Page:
What do you think of when you think “political art”? Do you conjure thoughts of pro-Trump graffiti or anti-Trump caricatures? Do you think about the lettering on protest signs? Do you imagine thumbing through an airport political thriller?

What about a doodle of a person making a cup of tea and watching House of Cards?

Your first thought is probably, “That’s not political.” But for queer people, disabled people, transgender people and people of color, the personal is the political. Creating art about minorities living everyday life is radical precisely because it’s so rare – minority voices are severely underrepresented across all creative fields in the United States. To make art about a minority, even if that person is just clipping their toenails, is radical because it says: Our existence matters.

Artist Shing Tin Khor gained popularity for her autobiographical, slice-of-life comics that discuss everything from masturbation to fear to heartbreak to travel. She told the Huffington Post:

Even if I am just making work about my time spent in national parks, I am pointing out that brown women also hike in national parks, which is a particular narrative that is usually centered on the experiences of white people.”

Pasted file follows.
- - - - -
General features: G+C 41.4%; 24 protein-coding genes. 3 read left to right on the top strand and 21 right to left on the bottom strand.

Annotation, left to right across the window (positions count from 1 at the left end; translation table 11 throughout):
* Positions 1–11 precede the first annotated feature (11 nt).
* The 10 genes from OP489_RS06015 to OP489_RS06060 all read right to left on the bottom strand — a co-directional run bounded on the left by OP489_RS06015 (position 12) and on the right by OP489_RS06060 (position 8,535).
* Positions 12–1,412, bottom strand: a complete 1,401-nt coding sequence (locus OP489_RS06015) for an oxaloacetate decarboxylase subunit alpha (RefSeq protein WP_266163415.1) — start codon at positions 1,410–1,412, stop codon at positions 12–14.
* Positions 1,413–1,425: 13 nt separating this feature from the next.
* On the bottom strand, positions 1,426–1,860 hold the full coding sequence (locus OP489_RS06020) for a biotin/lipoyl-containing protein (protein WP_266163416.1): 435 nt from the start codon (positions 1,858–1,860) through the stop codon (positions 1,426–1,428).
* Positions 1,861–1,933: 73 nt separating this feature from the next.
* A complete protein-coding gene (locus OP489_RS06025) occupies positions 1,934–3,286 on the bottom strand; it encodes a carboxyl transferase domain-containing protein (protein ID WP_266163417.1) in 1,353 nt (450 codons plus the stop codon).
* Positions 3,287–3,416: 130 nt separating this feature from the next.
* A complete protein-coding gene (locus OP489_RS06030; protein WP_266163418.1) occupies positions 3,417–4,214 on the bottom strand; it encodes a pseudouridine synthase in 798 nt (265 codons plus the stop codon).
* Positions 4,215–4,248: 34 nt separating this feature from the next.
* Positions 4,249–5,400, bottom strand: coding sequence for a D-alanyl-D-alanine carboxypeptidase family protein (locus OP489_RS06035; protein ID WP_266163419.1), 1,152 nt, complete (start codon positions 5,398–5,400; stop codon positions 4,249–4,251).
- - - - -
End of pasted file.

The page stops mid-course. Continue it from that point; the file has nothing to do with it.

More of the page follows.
After the 2016 election, the political dimension of her work has risen to a whole new level. You’ve probably seen her drawing, Resistance Auntie, which recreates the iconic election photo of an elderly Asian woman thrusting her middle fingers in the air. Shing’s drawing went viral, and it inspired a new project: a drawing a day.

So far, she has captured heartbreaking images of children killed by Donald Trump’s Administration; the first drawing was of an eight-year-old Yemeni girl killed in the recent failed raid.

She’s also raised over $2000 for the ACLU with an all-night drawing marathon where she drew over 40 images of the Statue of Liberty.

For a while, Shing struggled – and still struggles – with the question of whether art can have a meaningful activist impact. She considered leaving art in order to become a civil rights lawyer. She briefly considered going to a protest, but her severe anxiety made that difficult. Instead, she draws. And her drawings change lives.

She says:

We need artists. We will always need artists. In trying to prevent our worlds from imploding, we can’t forget to also continue make progress towards the world that we want to live in. For me, that is a universe full of equality and justice, but also beautiful art and good stories that explain the diverse and exciting human narratives that we all embody.”

Let Shing inspire you daily at her official website.

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